How BQSR works

  1. You provide GATK Base Recalibrator with a set of known variants.

  2. GATK Base Recalibrator analyzes all reads looking for mismatches between the read and reference, skipping those positions which are included in the set of known variants (from step 1).

  3. GATK Base Recalibrator computes statistics on the mismatches (identified in step 2) based on the reported quality score, the position in the read, the sequencing context (ex: preceding and current nucleotide).

  4. Based on the statistics computed in step 3, an empirical quality score is assigned to each mismatch, overwriting the original reported quality score.

As an example, pre-calibration a file could contain only reported Q25 bases, which seems good. However, it may be that these bases actually mismatch the reference at a 1 in 100 rate, so are actually Q20. These higher-than-empirical quality scores provide false confidence in the base calls. Moreover, as is common with sequencing-by-synthesis machines, base mismatches with the reference occur at the end of the reads more frequently than at the beginning. Also, mismatches are strongly associated with sequencing context, in that the dinucleotide AC is often much lower quality than TG.

[http://gatkforums.broadinstitute.org/gatk/discussion/44/base-quality-score-recalibration-bqsr]

Note that this step requires a ‘truth’ or ‘known’ set of variants. For this example we will be using the gold set from the 1000 genomes project (provided in the sample dataset: 1000G_omni2.5.hg38.vcf.gz.tbi). An index for the VCF is required as well and is also provided. If you need to build an index for your VCF file, you can build one easily using the TABIX program, like so:

module load htslib/intel/1.4.1
tabix -p vcf 1000G_omni2.5.hg38.vcf.gz

Step 1: Analyze Covaration

java -jar $GATK_JAR -T BaseRecalibrator -R GCF_000001405.33_GRCh38.p7_chr20_genomic.fna -I dedup_reads.bam -knownSites 1000G_omni2.5.hg38.vcf.gz -o recal_data.table

If executed correctly, you should see something like this:

INFO 13:53:12,940 HelpFormatter - --------------------------------------------------------------------------------
INFO 13:53:12,966 HelpFormatter - The Genome Analysis Toolkit (GATK) v3.5-0-g36282e4, Compiled 2015/11/25 04:03:56
INFO 13:53:12,966 HelpFormatter - Copyright (c) 2010 The Broad Institute
INFO 13:53:12,966 HelpFormatter - For support and documentation go to http://www.broadinstitute.org/gatk
INFO 13:53:12,970 HelpFormatter - Program Args: -T BaseRecalibrator -R GCF_000001405.33_GRCh38.p7_chr20_genomic.fna -I dedup_reads.bam -knownSites 1000G_omni2.5.hg38.vcf.gz -o recal_data.table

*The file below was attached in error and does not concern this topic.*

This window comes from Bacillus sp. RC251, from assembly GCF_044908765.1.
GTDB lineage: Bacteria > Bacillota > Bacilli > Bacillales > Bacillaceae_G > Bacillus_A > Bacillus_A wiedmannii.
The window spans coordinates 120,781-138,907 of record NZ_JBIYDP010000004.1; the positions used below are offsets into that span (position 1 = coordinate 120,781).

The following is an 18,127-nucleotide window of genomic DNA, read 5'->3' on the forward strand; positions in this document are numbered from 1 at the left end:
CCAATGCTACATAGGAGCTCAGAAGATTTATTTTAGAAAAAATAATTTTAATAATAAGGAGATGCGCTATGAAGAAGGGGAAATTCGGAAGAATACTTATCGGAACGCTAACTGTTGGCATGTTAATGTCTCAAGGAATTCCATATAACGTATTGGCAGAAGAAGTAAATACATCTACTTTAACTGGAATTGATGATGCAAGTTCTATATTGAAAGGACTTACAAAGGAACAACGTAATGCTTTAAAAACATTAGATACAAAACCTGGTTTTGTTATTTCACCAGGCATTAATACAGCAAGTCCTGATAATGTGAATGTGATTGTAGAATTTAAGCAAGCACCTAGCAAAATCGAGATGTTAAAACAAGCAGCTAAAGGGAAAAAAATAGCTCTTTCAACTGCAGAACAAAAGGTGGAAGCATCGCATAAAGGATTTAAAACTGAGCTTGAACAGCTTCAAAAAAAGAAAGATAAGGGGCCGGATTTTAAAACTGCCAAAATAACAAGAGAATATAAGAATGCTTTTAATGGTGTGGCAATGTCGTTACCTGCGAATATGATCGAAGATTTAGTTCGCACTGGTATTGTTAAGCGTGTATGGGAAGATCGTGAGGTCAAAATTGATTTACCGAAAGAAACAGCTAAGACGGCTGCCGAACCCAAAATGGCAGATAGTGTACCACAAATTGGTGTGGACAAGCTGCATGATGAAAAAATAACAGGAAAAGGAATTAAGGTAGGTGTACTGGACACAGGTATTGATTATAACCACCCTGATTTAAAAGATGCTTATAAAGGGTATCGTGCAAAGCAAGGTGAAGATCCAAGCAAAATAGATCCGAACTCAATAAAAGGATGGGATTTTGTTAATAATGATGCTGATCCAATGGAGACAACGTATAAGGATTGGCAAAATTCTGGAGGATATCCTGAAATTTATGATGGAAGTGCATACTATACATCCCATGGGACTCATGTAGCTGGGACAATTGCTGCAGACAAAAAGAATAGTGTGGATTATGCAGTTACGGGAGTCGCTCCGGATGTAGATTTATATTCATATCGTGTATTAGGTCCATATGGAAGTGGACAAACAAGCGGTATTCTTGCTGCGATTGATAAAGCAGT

INFO 13:53:12,977 HelpFormatter - Executing as mk5636@compute-21-2.local on Linux 3.10.0-327.10.1.el7.x86_64 amd64; OpenJDK 64-Bit Server VM 1.8.0_92-b15.
INFO 13:53:12,978 HelpFormatter - Date/Time: 2017/01/12 13:53:12
INFO 13:53:12,978 HelpFormatter - --------------------------------------------------------------------------------
INFO 13:53:12,978 HelpFormatter - --------------------------------------------------------------------------------
INFO 13:53:13,179 GenomeAnalysisEngine - Strictness is SILENT
INFO 13:53:13,263 GenomeAnalysisEngine - Downsampling Settings: No downsampling
INFO 13:53:13,268 SAMDataSource$SAMReaders - Initializing SAMRecords in serial
INFO 13:53:13,313 SAMDataSource$SAMReaders - Done initializing BAM readers: total time 0.02
WARN 13:53:13,717 IndexDictionaryUtils - Track knownSites doesn't have a sequence dictionary built in, skipping dictionary validation
INFO 13:53:14,139 GenomeAnalysisEngine - Preparing for traversal over 1 BAM files
INFO 13:53:14,143 GenomeAnalysisEngine - Done preparing for traversal
INFO 13:53:14,143 ProgressMeter - [INITIALIZATION COMPLETE; STARTING PROCESSING]
INFO 13:53:14,144 ProgressMeter - | processed | time | per 1M | | total | remaining
INFO 13:53:14,144 ProgressMeter - Location | reads | elapsed | reads | completed | runtime | runtime
INFO 13:53:14,250 BaseRecalibrator - The covariates being used here:
INFO 13:53:14,250 BaseRecalibrator - ReadGroupCovariate
INFO 13:53:14,250 BaseRecalibrator - QualityScoreCovariate
INFO 13:53:14,250 BaseRecalibrator - ContextCovariate
INFO 13:53:14,251 ContextCovariate - Context sizes: base substitution model 2, indel substitution model 3
INFO 13:53:14,251 BaseRecalibrator - CycleCovariate
INFO 13:53:14,254 ReadShardBalancer$1 - Loading BAM index data
INFO 13:53:14,255 ReadShardBalancer$1 - Done loading BAM index data
INFO 13:53:31,295 BaseRecalibrator - Calculating quantized quality scores...
INFO 13:53:31,325 BaseRecalibrator - Writing recalibration report...
INFO 13:53:33,902 BaseRecalibrator - ...done!
INFO 13:53:33,902 BaseRecalibrator - BaseRecalibrator was able to recalibrate 178205 reads
INFO 13:53:33,904 ProgressMeter - done 178205.0 19.0 s 110.0 s 99.3% 19.0 s 0.0 s
INFO 13:53:33,904 ProgressMeter - Total runtime 19.76 secs, 0.33 min, 0.01 hours